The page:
Telinit 5

The resulting login screen is now bigger (1680×960 pixels):

Login Screen 1680x960 pixels

Note that using sudo instead of logging in as root all the time is a better habit for security.  But first, you must be root to configure sudo and the user/group account(s) to be granted certain privileges.  Perhaps another article will discuss how to configure sudo.

OpenSUSE 11.2: A Test Installation

A 4 GB 2.4GHz aluminum MacBook was used for this installation.  OpenSUSE was installed in a virtual machine created under VMware Fusion 3.  768 MB of RAM was allotted automatically by VMware Fusion.  When the image of the DVD of OpenSUSE was used, VMware correctly identified it as the 64-bit OpenSUSE distribution.

Virtual machine settings used for the test of OpenSUSE 11.2.

Virtual machine settings used for the test of OpenSUSE 11.2.

Two CPU cores were manually specified in the configuration since the MacBook is a dual-core machine anyway.  A measly 32 GB of disk space was allotted for the installation.  As for networking, it was decided that doing NAT behind the host was sufficient for this test.  Note that NAT was the default network mode used by VMware.

The install took about 30 to 45 minutes after selecting a number of packages beyond the default desktop packages.  In particular, a number of development tools like GCC and OpenJDK were installed.  Also, a couple more window managers were installed, including Metacity, IceWM, and TWM.  The GNOME Desktop Environment was also included.

Below is a screenshot of the initial boot-up screen:

Startup Options

OpenSUSE defaults to run level 5 for a desktop configuration. On VMware, the screen size is set to 800×600 pixels initially. Changing this involves editing the Xorg.conf in the /etc/X11 directory.  Note that an xorg.conf file does not exist here  yet.  One must be created.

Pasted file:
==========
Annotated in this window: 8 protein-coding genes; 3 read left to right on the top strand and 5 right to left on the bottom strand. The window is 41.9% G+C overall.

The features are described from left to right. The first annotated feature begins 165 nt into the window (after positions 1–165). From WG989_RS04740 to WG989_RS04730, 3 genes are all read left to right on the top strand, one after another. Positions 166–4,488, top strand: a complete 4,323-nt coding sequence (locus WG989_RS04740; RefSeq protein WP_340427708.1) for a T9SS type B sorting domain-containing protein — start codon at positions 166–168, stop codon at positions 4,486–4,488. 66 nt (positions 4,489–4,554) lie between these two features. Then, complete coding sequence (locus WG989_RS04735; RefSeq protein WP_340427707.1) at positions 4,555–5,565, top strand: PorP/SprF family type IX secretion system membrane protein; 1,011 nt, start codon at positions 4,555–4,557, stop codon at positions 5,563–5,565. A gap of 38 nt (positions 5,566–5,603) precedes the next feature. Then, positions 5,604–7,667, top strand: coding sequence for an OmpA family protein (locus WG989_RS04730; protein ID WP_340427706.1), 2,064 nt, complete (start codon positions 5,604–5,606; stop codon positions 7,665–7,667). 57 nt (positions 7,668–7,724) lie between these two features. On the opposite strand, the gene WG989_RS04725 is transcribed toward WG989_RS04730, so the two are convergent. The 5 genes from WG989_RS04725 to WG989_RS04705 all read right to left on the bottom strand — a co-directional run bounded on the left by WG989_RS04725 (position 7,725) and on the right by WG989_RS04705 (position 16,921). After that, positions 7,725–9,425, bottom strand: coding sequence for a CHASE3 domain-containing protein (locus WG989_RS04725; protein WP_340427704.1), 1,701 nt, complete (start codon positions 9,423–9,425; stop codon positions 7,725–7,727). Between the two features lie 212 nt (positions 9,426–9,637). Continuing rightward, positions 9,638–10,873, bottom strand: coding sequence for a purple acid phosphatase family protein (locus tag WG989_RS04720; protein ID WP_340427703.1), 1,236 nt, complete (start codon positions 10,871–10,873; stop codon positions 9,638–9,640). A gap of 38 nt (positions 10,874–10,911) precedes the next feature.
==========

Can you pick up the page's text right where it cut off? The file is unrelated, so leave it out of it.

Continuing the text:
The initial desktop presented to the user.

The initial desktop presented to the user.

To create a new xorg.conf file, switch to run level 3, which shuts down X. Then run the command ‘Xorg -configure’ as root. This creates a new xorg.conf.* file in root’s directory. Rename this xorg.conf and copy it to /etc/X11. Assuming it works, when you type ‘startx’ as a normal user,  a desktop session gets started.  When satisfied that it works, edit xorg.conf and add the line “Virtual xxx yyy” to adjust the resolution of the desktop and desktop manager (i.e. the login screen).  See the sample below:

Look for the Virtual keyword in this screen.

Look for the Virtual keyword in this screen.

After doing the above modifications to the xorg.conf file, the desktop looked like this on VMware Fusion, in 1680×960 pixel resolution:
Desktop at 1680x960 pixels.

Here are some sample screenshots of the window managers and desktop environments installed in this virtual machine:

Gnome Desktop Environment

Gnome Desktop Environment

Ice Window Manager


And of course, X Window System’s venerable TWM:



That’s it for now. We’ll be adding more information about this test install in the next couple of days.